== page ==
In 2012, Edward Mujica pitched for the Miami Marlins and was a below replacement reliever until the trade deadline. He was then moved to the St. Louis Cardinals for what was a failed prospect that has since been designated for assignment and outrighted to the minors. After the trade, Mujica pitched great for the Cardinals, and has been good enough in 2013 that the Cardinals have moved him to the closer role, bypassing several extremely hard throwers.
First, let’s compare his stuff and pitch selection from 2012 and 2013 and see if we see a difference in approach:
We really see three pitches here, a slider between 80-86 MPH, a splitter between 84-90 MPH, and a fastball between 90-96 MPH.
Here is his 2013 chart:
Now we see just two pitches, the splitter at 84-89 MPH, and the fastball at 91-95 MPH. Velocity obviously isn’t the difference, but pitch selection obviously provides a big difference. He seems to have quit throwing the slider completely, and is throwing more splitters than fastballs. Why would Mujica do this?
In 2012, he threw 86 sliders (according to my count/simple classifications using the spin and velocity). He got just 4 swinging strikes with them, less than 5%. He threw it for a strike less than 57% of the time, and 22, over 25% (!) of them were put in play somehow. It wasn’t a pitch he could throw for strikes or miss bats with. So it seems that he has ditched his worst pitch and moved to a pretty strict two pitch diet. By getting rid of his worst pitch, he started having more success. It is a simple and convenient narrative, and maybe one that is a little too simple. The fact is that Mujica kept throwing his slider after he was traded, throwing it 22 times with the Cardinals after the trade. So this doesn’t seem to be the only reason he is having more success, unless the success he is having so far in 2013 is different or for different reasons than the success he had at the end of the year last year.
Let’s look at the location of all his pitches and see if it helps us.
Overall, he is not a pitcher that likes to throw the ball high, and maybe one could say he is throwing a few more balls gloveside than he was last year, but these kind of maps can be deceiving. He likes to keep the ball low overall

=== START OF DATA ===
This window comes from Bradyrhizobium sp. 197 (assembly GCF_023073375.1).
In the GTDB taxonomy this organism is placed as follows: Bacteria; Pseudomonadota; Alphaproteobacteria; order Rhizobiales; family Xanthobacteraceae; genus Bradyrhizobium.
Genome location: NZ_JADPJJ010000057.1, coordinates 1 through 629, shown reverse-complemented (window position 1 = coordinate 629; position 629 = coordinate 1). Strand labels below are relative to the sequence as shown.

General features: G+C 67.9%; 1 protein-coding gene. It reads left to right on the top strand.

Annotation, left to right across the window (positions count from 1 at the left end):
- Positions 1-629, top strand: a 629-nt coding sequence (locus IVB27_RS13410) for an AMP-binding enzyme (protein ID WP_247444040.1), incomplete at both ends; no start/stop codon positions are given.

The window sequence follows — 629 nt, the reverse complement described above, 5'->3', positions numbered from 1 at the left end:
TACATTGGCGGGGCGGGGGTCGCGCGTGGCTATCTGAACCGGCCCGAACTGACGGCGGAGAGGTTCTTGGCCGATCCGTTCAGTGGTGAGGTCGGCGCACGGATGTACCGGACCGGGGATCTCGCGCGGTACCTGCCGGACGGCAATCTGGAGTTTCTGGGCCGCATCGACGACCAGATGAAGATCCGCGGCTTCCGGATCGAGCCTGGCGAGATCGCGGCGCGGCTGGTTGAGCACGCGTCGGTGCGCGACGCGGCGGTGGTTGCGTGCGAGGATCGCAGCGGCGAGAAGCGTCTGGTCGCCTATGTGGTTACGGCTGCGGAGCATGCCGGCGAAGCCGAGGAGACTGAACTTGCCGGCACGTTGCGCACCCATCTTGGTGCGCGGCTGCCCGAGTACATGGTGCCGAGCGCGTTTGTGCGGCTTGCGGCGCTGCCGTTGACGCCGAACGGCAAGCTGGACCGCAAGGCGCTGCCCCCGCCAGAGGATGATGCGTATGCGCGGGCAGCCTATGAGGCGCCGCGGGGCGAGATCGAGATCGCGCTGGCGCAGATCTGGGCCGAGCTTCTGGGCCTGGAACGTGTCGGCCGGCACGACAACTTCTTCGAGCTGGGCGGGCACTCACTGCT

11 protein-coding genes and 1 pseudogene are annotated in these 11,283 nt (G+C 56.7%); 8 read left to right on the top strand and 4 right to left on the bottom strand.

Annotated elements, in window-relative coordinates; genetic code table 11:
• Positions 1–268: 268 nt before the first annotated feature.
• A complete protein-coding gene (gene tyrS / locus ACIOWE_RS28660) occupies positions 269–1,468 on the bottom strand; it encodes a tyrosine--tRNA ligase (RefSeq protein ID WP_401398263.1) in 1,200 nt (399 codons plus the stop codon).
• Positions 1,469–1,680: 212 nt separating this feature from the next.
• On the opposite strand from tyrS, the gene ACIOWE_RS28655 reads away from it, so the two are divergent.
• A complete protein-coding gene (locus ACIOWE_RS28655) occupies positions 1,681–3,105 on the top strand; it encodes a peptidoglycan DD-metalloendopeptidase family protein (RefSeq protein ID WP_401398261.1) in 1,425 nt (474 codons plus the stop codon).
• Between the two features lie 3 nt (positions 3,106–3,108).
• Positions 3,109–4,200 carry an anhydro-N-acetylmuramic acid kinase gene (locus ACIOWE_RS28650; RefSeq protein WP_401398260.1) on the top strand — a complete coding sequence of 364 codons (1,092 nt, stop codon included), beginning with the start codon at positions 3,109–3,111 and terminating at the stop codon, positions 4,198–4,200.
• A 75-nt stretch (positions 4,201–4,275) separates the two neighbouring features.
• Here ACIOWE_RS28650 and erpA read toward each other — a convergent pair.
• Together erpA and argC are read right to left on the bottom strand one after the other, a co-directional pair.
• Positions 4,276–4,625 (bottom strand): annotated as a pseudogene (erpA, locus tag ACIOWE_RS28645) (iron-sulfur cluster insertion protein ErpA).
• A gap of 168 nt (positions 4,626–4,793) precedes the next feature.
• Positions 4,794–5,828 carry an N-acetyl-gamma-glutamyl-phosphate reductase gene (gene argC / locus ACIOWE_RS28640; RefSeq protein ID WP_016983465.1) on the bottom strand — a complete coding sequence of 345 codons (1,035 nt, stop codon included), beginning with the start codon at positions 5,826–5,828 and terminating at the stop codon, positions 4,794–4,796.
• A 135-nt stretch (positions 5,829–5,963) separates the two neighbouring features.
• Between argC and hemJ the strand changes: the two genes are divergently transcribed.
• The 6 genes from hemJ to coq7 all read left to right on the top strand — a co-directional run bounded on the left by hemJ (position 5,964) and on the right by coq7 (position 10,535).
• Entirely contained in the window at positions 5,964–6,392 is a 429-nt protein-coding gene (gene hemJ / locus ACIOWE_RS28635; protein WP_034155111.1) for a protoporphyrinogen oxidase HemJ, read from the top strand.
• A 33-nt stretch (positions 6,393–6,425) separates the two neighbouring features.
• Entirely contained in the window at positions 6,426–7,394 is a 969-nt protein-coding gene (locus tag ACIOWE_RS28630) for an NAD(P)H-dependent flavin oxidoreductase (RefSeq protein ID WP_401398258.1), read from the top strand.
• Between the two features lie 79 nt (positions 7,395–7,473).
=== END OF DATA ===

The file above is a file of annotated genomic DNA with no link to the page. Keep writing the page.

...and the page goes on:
We can rule out a release point change for Mujica, as he was 5.9 vertically and -.96 horizontally in 2012 and 5.93 vertically and -.87 horizontally so far in 2013.
So what is the key to his success in the 2013 season so far? With little doubt, it is the splitter.
29 out of 125 splitters have been whiffs so far in 2013. With the Cardinals in 2012, that is, after the trade, Mujica threw 233 pitches that seem to be splitters, and got 30 whiffs with it, a difference of over 10 percent. So Mujica’s success at the end of 2012 is a little strange, as it isn’t batted ball related, and he kept throwing his worst pitch, and his splitter wasn’t getting as many misses as he is getting with it now. First, let’s see if there is an actual difference in his splitter from 2013 to 2012. I wouldn’t be comfortable using his movement data without park adjustments for each pitch if we were comparing the differences from his time with the Marlins and the Cardinals. However, to avoid having to do that, let’s look at his movement data just at home with the Cardinals, both in 2012 and in 2013. In this way, especially since there is no real velocity difference, we may be able (assuming there hasn’t been some kind of recalibration from 2012 to 2013 in St. Louis, which I am not aware of) to see if there is a difference in his splitter, an improvement. Conveniently, he threw 100 splitters after the trade at home last year, and it had an average horizontal movement of 1.39 and -8.95 vertical movement. In 2013, he has thrown 35 at home by my count, and they have an average horizontal movement of .62 and -8.55 vertical movement. So he is actually getting less movement on his splitter so far this year according to the Pitch F/X data.
So we can’t find real Pitch F/X evidence for why Mujica was successful at the end of 2012 versus being unsuccessful at the beginning of 2012. The only real difference between Mujica as a Marlin and 2013 Mujica is the loss of the slider. The slider was so ineffective that it would be believable that this was a cause of a turnaround, but he continued to throw it in his successful run at the end of 2012. The splitter is more effective, but really no different. Unless there is something I am missing, it would seem that even though Mujica’s “peripheral numbers” are excellent, they will regress. Perhaps this is some kind of small sample size run, though we are at about 4 months of success now. But there is no reason that I can point to for why he has gotten better. Perhaps this speaks to limitations in Pitch F/X, or something else that we are missing, or maybe we just need to wait and see if Mujica can continue his success.